Sunday, March 22, 2009

Masie’s Missed Opportunity

This week the Institute for Corporate Productivity teamed up with Elliot Masie of the MASIE Center Learning Lab and Think Tank to deliver a webinar on Informal & Social Learning. While the content of the webinar was interesting (a summary of findings of research conducted by i4cp with commentary/interpretation by Masie), the delivery was a missed opportunity by Masie to model best practices for utilizing web conferencing software. A few observations:

1. The first three minutes: My first post on this blog was based on an article by Masie about the importance of the first three minutes of learning, which set the tone for the rest of an event. In this case the first three minutes consisted of an overview of findings as the audience viewed a title slide (not even a slide with key findings). A much more compelling opening would have been to turn some of the more interesting findings into questions for the audience such as, “What was the #1 practice correlated with the occurrence of informal learning?” (answer: sharing best practices).

2. Duration of each slide: About halfway into the webinar, one slide remained on the screen for 9 minutes as the speakers talked, and the final content slide stayed up for a whopping 12 minutes! Keeping your audience engaged and attentive is an art not a science, but in this case the delivery team could have easily included a few more interesting slides to support their commentary.

3. Q & A: The last ten minutes of the session were dedicated to Q & A. A good delivery team can weave the questions and answers throughout the web conference. If questions are collected throughout the session, the producer needs to be on the lookout for questions that map to a particular piece of content and get the speaker to incorporate questions from the audience during the entire session.

Every time we use learning technology, even for a presentation that is not meant to be a true learning event, we have the opportunity to practice what we preach about adult learning. Masie's content was intriguing, as always, but the delivery needed more polishing.

Tuesday, March 10, 2009

Too Much of a Good Thing?

Rich and engaging interactivity is one of the reasons that events delivered via web conference are so compelling. At an online presentation for the Technology Special Interest Group of the Metro DC ASTD Chapter someone asked an interesting question: can you have too much interactivity in a web conference?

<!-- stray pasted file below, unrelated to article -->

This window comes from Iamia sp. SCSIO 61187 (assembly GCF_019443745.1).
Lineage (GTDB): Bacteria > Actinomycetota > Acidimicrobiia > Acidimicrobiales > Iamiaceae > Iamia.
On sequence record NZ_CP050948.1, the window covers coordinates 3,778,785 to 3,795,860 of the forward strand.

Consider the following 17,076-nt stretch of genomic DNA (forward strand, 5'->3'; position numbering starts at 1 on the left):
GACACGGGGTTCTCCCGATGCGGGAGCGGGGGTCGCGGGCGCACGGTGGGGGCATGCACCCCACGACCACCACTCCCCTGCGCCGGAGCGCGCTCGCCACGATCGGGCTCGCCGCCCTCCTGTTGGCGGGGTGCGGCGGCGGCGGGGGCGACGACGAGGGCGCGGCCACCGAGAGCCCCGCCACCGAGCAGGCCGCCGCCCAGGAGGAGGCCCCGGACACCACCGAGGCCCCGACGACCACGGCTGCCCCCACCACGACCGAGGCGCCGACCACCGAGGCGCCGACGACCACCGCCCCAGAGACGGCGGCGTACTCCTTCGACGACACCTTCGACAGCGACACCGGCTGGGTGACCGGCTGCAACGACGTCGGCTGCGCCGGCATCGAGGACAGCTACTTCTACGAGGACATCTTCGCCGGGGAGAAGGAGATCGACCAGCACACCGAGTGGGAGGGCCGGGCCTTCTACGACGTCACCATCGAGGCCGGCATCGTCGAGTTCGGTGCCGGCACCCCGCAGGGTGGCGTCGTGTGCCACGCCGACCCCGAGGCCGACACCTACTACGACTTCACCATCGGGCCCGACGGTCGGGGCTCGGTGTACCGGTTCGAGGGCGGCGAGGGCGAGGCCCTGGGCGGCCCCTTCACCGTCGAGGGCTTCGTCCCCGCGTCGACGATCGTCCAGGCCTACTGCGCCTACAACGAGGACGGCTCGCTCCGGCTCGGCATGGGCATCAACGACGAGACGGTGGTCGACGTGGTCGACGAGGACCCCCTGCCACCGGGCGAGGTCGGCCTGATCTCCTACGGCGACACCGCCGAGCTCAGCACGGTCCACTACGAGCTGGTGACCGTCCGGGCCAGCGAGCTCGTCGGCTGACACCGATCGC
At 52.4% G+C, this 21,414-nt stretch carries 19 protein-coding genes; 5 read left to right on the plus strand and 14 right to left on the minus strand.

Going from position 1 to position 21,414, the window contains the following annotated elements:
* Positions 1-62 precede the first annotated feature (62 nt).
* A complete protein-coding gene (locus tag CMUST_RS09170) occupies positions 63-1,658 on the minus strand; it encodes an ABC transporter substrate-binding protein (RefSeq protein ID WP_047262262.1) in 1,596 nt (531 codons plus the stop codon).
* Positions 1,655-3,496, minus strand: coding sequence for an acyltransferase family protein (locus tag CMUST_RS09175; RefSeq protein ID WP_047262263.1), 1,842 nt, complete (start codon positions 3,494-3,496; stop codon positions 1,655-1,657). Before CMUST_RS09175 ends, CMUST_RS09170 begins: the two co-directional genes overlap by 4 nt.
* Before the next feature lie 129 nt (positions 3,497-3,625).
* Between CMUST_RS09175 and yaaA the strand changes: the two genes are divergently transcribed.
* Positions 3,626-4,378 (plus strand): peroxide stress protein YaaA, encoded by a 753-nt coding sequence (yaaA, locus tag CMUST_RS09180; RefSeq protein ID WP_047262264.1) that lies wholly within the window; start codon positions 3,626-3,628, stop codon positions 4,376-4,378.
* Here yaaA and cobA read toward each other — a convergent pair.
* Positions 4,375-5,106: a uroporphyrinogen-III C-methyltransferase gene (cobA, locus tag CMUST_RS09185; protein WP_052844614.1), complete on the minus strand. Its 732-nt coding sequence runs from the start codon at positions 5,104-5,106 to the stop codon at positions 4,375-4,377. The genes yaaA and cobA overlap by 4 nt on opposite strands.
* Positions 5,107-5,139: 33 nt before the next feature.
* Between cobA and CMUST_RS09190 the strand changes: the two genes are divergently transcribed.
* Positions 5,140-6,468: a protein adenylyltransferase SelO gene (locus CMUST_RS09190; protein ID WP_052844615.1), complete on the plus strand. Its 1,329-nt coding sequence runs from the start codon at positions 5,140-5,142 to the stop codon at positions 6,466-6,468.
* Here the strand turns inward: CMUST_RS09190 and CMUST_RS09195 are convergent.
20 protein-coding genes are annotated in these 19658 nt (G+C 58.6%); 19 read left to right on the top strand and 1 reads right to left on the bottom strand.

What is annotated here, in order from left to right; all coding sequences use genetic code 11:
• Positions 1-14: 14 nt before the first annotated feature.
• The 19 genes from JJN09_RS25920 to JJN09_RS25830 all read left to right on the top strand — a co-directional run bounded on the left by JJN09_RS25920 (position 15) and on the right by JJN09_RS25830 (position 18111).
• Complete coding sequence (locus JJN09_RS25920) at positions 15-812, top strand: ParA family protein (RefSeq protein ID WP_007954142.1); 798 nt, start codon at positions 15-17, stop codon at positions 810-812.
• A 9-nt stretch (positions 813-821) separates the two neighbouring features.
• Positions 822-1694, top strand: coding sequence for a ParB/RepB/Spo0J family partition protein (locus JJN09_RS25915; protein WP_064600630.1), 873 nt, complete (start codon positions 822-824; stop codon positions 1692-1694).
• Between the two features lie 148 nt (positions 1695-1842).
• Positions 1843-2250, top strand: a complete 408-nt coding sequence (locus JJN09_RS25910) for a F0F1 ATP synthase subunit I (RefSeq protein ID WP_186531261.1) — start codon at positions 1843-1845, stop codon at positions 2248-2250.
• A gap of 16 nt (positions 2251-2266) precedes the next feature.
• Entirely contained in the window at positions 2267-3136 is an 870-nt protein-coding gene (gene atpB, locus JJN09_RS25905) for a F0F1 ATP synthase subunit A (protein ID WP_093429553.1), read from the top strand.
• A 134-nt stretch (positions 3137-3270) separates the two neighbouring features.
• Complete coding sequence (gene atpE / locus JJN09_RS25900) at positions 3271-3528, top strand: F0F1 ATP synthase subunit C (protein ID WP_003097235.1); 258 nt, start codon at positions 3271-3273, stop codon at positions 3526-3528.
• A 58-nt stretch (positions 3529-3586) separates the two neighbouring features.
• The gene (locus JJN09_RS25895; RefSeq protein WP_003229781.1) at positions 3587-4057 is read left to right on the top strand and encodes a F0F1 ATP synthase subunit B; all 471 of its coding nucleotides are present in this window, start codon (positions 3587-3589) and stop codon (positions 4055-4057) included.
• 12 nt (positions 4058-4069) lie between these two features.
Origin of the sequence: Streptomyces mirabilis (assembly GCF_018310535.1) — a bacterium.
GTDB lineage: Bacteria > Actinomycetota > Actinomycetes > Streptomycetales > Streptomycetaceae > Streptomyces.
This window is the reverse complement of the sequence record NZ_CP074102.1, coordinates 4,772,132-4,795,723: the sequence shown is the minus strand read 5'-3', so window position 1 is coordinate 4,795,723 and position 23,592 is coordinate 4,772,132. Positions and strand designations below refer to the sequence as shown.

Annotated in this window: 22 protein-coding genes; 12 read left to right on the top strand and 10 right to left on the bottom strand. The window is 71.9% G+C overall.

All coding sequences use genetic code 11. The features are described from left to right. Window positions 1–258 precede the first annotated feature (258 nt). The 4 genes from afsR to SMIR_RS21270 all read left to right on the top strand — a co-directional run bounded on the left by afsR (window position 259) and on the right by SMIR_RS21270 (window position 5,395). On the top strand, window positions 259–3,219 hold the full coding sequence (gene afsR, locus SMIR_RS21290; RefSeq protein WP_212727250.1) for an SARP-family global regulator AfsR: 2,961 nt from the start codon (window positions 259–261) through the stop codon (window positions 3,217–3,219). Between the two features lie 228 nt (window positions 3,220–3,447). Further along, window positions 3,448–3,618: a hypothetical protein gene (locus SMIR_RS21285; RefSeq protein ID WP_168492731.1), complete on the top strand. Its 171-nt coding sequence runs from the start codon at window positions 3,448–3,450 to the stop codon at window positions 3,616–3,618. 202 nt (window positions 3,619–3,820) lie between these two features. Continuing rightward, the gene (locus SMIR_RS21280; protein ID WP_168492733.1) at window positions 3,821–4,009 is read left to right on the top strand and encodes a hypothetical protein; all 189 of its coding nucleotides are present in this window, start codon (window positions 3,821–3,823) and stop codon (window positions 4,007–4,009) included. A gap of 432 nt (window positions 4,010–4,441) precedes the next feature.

Although I tend to see the opposite problem -- too little interactivity -- I believe the answer to this question is yes. If the interaction does not support your learning objectives and you are interacting with participants merely for the sake of interacting, then it can frustrate your audience. Also, if you are using the interactive features of your web conferencing tool with your audience simply because you think the feature is neat and not to support your content, then the audience may feel like they are jumping through hoops pointlessly.

Thursday, March 5, 2009

Putting on Your Marketing Hat

Last week I attended a webinar hosted by Ken Molay of Webinar Success on the “Secrets of Lead-Generation Webinars.” While the webinar had a marketing slant, several of his ideas were applicable to a variety of web conferencing events, including learning events. Let’s face it, we all need to put on a marketing hat. A couple of notable tips from Molay are:

"Get the audience to have a stake in the webinar – ask them to send questions before the event."

I like to send a pre-course survey before a web conference to get a sense of the learners’ experience level, needs and of course to see if they have specific questions they would like to address during the course.

"Reminders: send the day before and again 1-3 hours before the event. In the reminder email, remind people of the value proposition so they remember why they signed up for your event. "

The timing of email reminders is critical, and I agree with Molay’s suggestion. Also make sure the reminder is coming from an email address that the learner expects. Ideally, all communications about your event should come from the same email address.